The days of independence are numbered for many southeastern regional banks, according to a Florida finance professor.

Regions Financial Corp., SouthTrust Corp., Union Planters Corp., and Amsouth Bancorp. are among 23 companies headed for takeover, said Prof. Larry A. Frieder of Florida A&M University.

Well known as co-author of a 1994 book with Banc One Corp. chairman John B. McCoy and Fleet Financial Group's head of retail, Robert B. Hedges Jr., Prof. Frieder spoke last week at a conference here sponsored by Robert Morris Associates.

Prof. Frieder, who is updating that book, "BottomLine Banking," said the Southeast has many companies ripe for consolidation largely because of the number of small and midsize banks.

"This particular size bank, for one reason or another" is still heavily represented in the Southeast, he said.

Tennessee and Alabama are particularly attractive markets for consolidation, he noted.

Prof. Frieder said his research shows a great deal of excess capacity in the banking industry nationwide.

Bank revenues are not large enough to cover expenses-including necessary technology spending-and still keep shareholders happy.

Therefore, consolidation must continue, he said. Companies that try to remain independent risk winding up without an attractive partner, he added, and those that choose not to merge will have to compete with much larger rivals.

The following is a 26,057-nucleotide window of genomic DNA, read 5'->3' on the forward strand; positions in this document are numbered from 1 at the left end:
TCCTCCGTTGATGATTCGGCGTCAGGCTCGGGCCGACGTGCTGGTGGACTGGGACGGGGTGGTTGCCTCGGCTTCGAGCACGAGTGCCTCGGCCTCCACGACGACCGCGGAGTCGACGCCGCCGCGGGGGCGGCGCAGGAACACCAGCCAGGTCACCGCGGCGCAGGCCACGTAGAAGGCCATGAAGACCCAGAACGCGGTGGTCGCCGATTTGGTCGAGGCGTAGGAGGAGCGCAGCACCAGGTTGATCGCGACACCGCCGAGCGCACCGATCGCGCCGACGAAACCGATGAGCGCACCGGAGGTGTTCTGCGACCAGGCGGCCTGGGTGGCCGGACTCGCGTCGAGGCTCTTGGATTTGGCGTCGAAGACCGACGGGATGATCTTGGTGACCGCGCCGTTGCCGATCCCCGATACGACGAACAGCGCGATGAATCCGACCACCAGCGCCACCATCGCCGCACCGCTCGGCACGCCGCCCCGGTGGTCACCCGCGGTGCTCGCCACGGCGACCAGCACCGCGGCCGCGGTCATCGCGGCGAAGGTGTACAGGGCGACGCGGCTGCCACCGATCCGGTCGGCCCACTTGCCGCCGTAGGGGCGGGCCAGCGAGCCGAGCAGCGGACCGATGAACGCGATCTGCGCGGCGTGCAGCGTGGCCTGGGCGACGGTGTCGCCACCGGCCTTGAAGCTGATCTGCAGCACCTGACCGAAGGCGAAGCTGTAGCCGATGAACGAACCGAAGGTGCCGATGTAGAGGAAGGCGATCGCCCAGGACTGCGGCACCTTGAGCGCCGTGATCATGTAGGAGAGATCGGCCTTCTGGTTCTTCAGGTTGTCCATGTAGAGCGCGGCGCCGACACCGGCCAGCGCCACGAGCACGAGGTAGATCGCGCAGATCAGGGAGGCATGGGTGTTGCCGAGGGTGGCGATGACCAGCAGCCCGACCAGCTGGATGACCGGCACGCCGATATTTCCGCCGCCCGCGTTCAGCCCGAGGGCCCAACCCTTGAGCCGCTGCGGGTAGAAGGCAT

Small to midsize companies with relatively low price-to-earnings multiples and small market caps should be among the first acquired, he said.

Other companies making Prof. Frieder's list of those headed for takeover include First Tennessee National Corp., First American Corp., Compass Bancshares, Hibernia Corp., Centura Banks Inc., and First Virginia Banks.

None of these companies has said it wants to sell or find a partner. In the past, their managements have either maintained that they would remain independent or would act in the best interests of shareholders.

The survivors, large or small, will be banks led by very talented management teams that recognize the importance of investing heavily in new technology and marketing, Prof. Frieder said.

His "high-probability survivors" include First Union Corp., Chase Manhattan Corp., Norwest Corp., U.S. Bancorp, Wells Fargo & Co., and J.P. Morgan & Co.

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